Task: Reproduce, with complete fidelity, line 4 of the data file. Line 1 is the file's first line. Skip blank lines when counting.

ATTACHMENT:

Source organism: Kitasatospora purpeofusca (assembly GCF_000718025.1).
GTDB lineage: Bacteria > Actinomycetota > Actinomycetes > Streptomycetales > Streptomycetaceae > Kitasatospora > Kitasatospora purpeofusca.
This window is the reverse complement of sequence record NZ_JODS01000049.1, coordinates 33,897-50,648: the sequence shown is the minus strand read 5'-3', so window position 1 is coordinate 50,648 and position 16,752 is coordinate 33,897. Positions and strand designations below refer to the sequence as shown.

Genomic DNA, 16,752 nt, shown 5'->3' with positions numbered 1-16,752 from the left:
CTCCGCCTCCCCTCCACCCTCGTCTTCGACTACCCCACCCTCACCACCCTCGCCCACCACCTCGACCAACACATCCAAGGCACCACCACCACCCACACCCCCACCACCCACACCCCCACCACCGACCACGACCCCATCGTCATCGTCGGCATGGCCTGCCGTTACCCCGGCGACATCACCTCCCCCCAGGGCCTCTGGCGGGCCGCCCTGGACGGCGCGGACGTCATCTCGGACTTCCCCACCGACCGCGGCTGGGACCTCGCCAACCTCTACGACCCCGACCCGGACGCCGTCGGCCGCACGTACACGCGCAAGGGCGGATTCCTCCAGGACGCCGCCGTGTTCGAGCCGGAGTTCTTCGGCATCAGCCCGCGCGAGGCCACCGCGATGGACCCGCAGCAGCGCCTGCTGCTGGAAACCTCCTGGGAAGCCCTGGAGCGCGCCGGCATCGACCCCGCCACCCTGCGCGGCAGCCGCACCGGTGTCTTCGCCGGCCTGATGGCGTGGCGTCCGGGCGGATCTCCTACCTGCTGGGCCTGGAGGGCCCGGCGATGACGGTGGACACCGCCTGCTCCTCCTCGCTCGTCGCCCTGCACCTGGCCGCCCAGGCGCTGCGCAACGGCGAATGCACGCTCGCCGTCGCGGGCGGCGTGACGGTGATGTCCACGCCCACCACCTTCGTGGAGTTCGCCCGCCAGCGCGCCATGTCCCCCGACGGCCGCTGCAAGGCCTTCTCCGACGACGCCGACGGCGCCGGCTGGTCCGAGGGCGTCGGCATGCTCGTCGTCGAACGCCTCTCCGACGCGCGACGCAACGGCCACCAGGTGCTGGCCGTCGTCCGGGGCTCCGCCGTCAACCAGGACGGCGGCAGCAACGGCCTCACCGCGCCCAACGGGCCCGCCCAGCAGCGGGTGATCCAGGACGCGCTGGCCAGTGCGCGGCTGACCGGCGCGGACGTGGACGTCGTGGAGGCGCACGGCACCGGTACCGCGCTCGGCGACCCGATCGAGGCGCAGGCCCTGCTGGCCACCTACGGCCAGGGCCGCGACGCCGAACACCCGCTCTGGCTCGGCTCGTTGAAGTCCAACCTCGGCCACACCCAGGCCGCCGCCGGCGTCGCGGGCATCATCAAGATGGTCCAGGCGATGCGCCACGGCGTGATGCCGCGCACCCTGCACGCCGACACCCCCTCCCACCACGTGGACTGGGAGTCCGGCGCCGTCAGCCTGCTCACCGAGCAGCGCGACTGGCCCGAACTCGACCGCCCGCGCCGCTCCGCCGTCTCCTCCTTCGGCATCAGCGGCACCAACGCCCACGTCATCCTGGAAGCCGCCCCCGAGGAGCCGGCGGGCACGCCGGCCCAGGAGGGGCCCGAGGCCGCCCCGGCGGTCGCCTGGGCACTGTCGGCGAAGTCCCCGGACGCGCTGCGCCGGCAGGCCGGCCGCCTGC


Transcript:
Genomic DNA, 16,752 nt, shown 5'->3' with positions numbered 1-16,752 from the left: